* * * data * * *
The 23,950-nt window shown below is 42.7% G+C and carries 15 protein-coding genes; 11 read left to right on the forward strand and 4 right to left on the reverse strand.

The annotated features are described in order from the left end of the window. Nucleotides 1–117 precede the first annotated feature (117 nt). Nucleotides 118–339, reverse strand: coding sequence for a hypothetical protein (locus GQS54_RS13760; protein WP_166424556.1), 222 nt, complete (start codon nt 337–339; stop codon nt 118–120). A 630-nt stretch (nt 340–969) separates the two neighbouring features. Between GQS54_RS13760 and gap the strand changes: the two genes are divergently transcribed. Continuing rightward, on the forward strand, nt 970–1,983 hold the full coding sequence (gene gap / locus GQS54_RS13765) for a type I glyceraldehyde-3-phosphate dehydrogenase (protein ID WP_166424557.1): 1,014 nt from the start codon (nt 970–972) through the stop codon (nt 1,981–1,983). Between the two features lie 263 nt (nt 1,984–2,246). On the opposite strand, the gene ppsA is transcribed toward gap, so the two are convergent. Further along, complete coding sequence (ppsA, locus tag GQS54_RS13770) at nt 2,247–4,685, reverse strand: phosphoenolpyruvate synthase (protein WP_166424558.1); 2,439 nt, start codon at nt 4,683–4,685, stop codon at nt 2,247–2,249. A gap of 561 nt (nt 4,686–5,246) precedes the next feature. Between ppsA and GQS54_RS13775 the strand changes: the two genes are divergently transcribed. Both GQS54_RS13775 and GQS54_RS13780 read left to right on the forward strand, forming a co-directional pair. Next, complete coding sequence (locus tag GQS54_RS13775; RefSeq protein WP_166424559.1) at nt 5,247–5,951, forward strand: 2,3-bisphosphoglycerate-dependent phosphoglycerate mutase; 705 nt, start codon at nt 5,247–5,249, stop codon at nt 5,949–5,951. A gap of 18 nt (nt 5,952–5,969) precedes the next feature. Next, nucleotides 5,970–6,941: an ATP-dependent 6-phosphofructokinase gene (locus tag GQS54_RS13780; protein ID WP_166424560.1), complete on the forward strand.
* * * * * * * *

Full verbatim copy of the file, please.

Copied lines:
The 23,950-nt window shown below is 42.7% G+C and carries 15 protein-coding genes; 11 read left to right on the forward strand and 4 right to left on the reverse strand.

The annotated features are described in order from the left end of the window. Nucleotides 1–117 precede the first annotated feature (117 nt). Nucleotides 118–339, reverse strand: coding sequence for a hypothetical protein (locus GQS54_RS13760; protein WP_166424556.1), 222 nt, complete (start codon nt 337–339; stop codon nt 118–120). A 630-nt stretch (nt 340–969) separates the two neighbouring features. Between GQS54_RS13760 and gap the strand changes: the two genes are divergently transcribed. Continuing rightward, on the forward strand, nt 970–1,983 hold the full coding sequence (gene gap / locus GQS54_RS13765) for a type I glyceraldehyde-3-phosphate dehydrogenase (protein ID WP_166424557.1): 1,014 nt from the start codon (nt 970–972) through the stop codon (nt 1,981–1,983). Between the two features lie 263 nt (nt 1,984–2,246). On the opposite strand, the gene ppsA is transcribed toward gap, so the two are convergent. Further along, complete coding sequence (ppsA, locus tag GQS54_RS13770) at nt 2,247–4,685, reverse strand: phosphoenolpyruvate synthase (protein WP_166424558.1); 2,439 nt, start codon at nt 4,683–4,685, stop codon at nt 2,247–2,249. A gap of 561 nt (nt 4,686–5,246) precedes the next feature. Between ppsA and GQS54_RS13775 the strand changes: the two genes are divergently transcribed. Both GQS54_RS13775 and GQS54_RS13780 read left to right on the forward strand, forming a co-directional pair. Next, complete coding sequence (locus tag GQS54_RS13775; RefSeq protein WP_166424559.1) at nt 5,247–5,951, forward strand: 2,3-bisphosphoglycerate-dependent phosphoglycerate mutase; 705 nt, start codon at nt 5,247–5,249, stop codon at nt 5,949–5,951. A gap of 18 nt (nt 5,952–5,969) precedes the next feature. Next, nucleotides 5,970–6,941: an ATP-dependent 6-phosphofructokinase gene (locus tag GQS54_RS13780; protein ID WP_166424560.1), complete on the forward strand.